Welcome to Best of 7, where we talk about “The best in comics from the last seven days” — which could be anything from an exciting piece of news to a cool publisher’s announcement to an awesome comic that came out.

This week we focus in on some great new comics, including Veil and Afterlife with Archie, as well as the benefit auctions for Stan Sakai and his wife. Plus free comics! What’s better than that? So without further ado, let’s get to it …

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Talking Comics with Tim | Toni Fejzula on ‘Veil’


Veil-toni

It’s a cause for celebration any time Greg Rucka launches a new series, as he does Wednesday with Veil, the story of a girl who awakens with amnesia in an abandoned subway station. Teaming with Rucka on this new Dark Horse ongoing is artist Toni Fejzula. I challenge you not to read Veil once you see the eyes of the lead character as drawn by Fejzula — that and so much more about his art instantly caught my attention to the series. With this interview, I aimed to gain insight into Fejzula’s passion and approach for this new collaborative project. It’s an added bonus to learn he might be listening to Rock Lobster while drawing Veil

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Best of 7 | Batman, Cyclops, ‘The Fuse’ and more

bestof7-feb16

Welcome to Best of 7, where we talk about “The best in comics from the last seven days” — which could be anything from an exciting piece of news to a cool publisher’s announcement to an awesome comic that came out.

I should add that this post contains SPOILERS for Batman #28 and All-New X-Men #23, so read at your own risk. Now let’s get to it …

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When ‘Stumptown’ returns, it will be without Matthew Southworth

stumptown-v2-4Last week Oni Press teased the return of Stumptown as an ongoing series, but co-creator Matthew Southworth has revealed he won’t be joining Greg Rucka on the title.

“Thx for all the Stumptown love re: the new series!” the artist wrote Tuesday on Twitter. “One note, tho — @ruckawriter is working w/ diff artist, not me, on this. I’m excited, too!”

Oni hasn’t announced the name of the new artist, or any other information about the series; however, more details are expected by Emerald City Comicon in late March.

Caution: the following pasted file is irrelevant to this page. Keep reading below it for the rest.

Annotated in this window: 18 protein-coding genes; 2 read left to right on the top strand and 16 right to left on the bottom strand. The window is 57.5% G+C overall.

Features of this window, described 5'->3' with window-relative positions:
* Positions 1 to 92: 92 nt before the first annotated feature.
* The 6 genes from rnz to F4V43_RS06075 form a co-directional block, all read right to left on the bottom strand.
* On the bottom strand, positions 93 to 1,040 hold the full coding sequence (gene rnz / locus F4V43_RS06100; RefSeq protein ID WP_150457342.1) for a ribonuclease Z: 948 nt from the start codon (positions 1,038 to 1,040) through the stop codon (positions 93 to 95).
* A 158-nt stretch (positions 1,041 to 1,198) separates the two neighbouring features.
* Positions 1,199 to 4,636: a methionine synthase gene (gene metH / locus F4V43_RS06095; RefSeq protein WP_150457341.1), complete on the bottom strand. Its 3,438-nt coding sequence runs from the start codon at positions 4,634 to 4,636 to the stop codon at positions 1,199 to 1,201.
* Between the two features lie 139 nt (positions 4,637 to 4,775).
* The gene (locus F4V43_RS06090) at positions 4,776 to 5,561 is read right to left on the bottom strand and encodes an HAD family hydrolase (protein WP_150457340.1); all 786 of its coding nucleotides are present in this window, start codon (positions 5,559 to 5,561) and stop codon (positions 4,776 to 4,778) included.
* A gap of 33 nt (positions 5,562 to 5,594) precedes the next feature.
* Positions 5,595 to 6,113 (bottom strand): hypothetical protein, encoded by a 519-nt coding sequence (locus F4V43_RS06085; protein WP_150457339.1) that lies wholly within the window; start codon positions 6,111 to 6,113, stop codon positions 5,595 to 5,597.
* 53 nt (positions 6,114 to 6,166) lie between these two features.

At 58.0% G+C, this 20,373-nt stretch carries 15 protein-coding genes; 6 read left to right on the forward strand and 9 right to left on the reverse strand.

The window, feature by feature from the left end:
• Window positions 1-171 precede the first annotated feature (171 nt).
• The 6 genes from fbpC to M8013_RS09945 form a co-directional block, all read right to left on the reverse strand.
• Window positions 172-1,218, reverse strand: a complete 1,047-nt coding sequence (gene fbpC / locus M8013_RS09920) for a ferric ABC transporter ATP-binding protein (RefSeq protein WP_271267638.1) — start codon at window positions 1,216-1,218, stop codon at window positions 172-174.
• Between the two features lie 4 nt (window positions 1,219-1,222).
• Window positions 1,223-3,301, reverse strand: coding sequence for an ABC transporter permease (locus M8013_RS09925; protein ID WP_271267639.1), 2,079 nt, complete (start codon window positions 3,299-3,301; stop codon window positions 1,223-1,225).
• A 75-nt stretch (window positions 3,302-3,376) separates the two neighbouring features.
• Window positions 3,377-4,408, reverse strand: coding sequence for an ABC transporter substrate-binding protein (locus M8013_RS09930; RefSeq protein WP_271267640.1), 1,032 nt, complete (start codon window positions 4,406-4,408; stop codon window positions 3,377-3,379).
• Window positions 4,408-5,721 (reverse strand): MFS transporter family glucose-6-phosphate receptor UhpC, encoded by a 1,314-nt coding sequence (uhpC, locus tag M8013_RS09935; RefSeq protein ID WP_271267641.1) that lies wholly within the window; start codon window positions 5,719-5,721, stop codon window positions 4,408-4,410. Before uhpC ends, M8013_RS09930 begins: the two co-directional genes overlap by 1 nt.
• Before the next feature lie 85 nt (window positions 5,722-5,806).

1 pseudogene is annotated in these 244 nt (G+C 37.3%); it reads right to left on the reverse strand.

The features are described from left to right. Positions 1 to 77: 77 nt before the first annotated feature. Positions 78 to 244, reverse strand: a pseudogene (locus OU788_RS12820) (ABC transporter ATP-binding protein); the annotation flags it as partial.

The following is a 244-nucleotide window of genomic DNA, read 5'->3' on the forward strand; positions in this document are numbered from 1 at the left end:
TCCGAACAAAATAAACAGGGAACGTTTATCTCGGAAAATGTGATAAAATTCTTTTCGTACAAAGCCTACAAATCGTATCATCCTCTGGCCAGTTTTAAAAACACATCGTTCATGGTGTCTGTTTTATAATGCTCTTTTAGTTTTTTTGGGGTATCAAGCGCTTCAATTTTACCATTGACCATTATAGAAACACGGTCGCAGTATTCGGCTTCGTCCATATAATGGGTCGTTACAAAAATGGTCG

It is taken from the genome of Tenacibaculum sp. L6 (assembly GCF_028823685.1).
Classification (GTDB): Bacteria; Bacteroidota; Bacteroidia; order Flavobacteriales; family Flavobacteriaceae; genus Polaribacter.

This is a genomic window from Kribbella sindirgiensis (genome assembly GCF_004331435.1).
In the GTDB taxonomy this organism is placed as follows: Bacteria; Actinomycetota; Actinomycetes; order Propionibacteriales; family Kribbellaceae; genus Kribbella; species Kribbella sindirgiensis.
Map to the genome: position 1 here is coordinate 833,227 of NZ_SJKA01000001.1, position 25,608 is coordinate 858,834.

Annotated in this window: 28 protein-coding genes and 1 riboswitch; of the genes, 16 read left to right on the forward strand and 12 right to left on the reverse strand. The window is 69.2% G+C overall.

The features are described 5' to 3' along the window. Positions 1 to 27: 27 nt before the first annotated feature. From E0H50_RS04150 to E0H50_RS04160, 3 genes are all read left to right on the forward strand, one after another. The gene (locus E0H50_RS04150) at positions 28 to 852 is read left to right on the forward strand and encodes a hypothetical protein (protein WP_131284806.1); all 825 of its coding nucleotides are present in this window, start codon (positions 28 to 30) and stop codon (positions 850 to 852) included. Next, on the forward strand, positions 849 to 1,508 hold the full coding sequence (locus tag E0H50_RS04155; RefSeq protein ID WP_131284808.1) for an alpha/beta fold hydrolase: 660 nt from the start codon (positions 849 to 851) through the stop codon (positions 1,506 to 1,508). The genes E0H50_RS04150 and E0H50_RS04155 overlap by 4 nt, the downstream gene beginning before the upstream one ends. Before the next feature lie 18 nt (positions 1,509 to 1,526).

Launching in November 2009 as a four-issue miniseries, Stumptown centers on Dex Parios, a private investigator in Portland, Oregon, with a gambling problem. A second miniseries, “The Case of the Baby in the Velvet Case,” debuted in September 2012.

(via The Beat)

Oni Press teases ‘Stumptown’ ongoing series

stumptown-teaser-cropped

Oni Press released an image this afternoon teasing a Stumptown ongoing series by Greg Rucka and Matthew Southworth. The accompanying text reads simply: “STUMPTOWN INVESTIGATIONS WILL REOPEN ON AN ONGOING BASIS IN 2014.”

While no more details were provided, Rucka added on his blog, “What’s this? Stumptown Investigations is open for business? The deuce you say!”

Launching in November 2009 as a four-issue miniseries, Stumptown centers on Dex Parios, a private investigator in Portland, Oregon, with a gambling problem. A second miniseries, “The Case of the Baby in the Velvet Case,” debuted in September 2012.

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Comics A.M. | Smart’s ‘Fish-Head Steve’ shortlisted for Roald Dahl prize

Fish-Head Steve

Fish-Head Steve

Awards | Jamie Smart’s Fish-Head Steve has been shortlisted for the Roald Dahl Funny Prize, the first comic to make the list in the six-year history of the award. The prize recognizes the funniest book for children in two age categories, and the final judges will be 200 children from schools around the United Kingdom. [Forbidden Planet]

Comics | Eric Margolis reports on the difficulties U.K. creator Darren Cullen had in getting his Kickstarter-funded comic (Don’t) Join the Army printed. The format was unusual, so some shops simply couldn’t do it, but printers also took exception to the comic itself, which was an “anti-recruitment leaflet” satirizing the British army. [Comic Book Legal Defense Fund]

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Comics A.M. | New ‘Asterix’ lands in middle of political debate

Asterix and the Picts

Asterix and the Picts

Graphic novels | France 24 examines the Thursday release of Asterix and the Picts — the first album by new creative team Jean Yves-Ferri and Didier Conrad — from a political perspective, noting that the story, in which Asterix and Obelix journey from ancient Gaul to Iron Age Scotland, has already become part of the current debate about Scottish independence. [France 24]